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Jed Perl, art critic for the New Republic,
is a scold in the old Hilton Kramer, "art's-going-down-the-toilet" mold, but reactionary criticism can be useful for focusing your thoughts. He gives "BitStreams" at the Whitney serious consideration,
and then comes to the same conclusion that the NY Times
and Village Voice
did: so-called "computer art" hasn't arrived yet. Here's his pitch: "Art has for centuries now been more or less a realm unto itself, dominated by technologies which are distinctive precisely because they are throwbacks to a time when just about everything was handmade. The computer artist means to merge two distinctive modern sensibilities, two very different ways of thinking about creativity. Artistic thinking is cyclical. Scientific thinking is progressivist. The desire to bring technologies derived from the fast-forward world of science into the world of art is a perfectly understandable one, but it is a utopian desire, a desire to reunite what was long ago broken apart. Computer art remains a sort of pipe dream. It's the pipe dream of the moment." Perl is confusing artistic motivation with curatorial aspiration here: if you read the hype on "BitStreams," it's full of future-centric utopian claims (that's what my satirical 1969 news clipping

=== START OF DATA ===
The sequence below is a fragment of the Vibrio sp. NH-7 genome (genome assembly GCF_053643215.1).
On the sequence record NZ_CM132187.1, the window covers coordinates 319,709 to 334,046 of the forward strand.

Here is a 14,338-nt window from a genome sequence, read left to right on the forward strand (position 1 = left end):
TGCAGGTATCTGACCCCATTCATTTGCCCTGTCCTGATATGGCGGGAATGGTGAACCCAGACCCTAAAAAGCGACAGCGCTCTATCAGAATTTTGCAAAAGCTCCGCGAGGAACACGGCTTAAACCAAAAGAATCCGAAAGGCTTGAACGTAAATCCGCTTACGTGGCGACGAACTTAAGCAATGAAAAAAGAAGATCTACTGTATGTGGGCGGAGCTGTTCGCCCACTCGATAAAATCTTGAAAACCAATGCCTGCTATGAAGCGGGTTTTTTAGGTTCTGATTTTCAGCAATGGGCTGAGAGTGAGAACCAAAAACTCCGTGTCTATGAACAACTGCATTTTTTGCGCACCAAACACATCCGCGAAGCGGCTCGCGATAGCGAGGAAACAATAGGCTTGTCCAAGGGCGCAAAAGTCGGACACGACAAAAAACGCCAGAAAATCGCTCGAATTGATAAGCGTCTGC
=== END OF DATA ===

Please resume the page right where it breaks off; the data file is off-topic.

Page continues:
makes fun of), but if you look at the art, you find that most of it is neither forward nor backward-looking, but focused intently on the present. My main problem with the show, in fact, is that it's too full of sound-bite-friendly, grad school-style critiques of "power relations" or "the media" (an eternal '80s nightmare from which we can't seem to wake up). Having said that, however, I don't think you can accuse the artists of using the computer just to be current. Most of them are doing so because it allows them to say things they couldn't say by more antiquated means. Worshipping the future may be problematic, but saying that art must always cycle back to the cave painting era is just as obnoxious.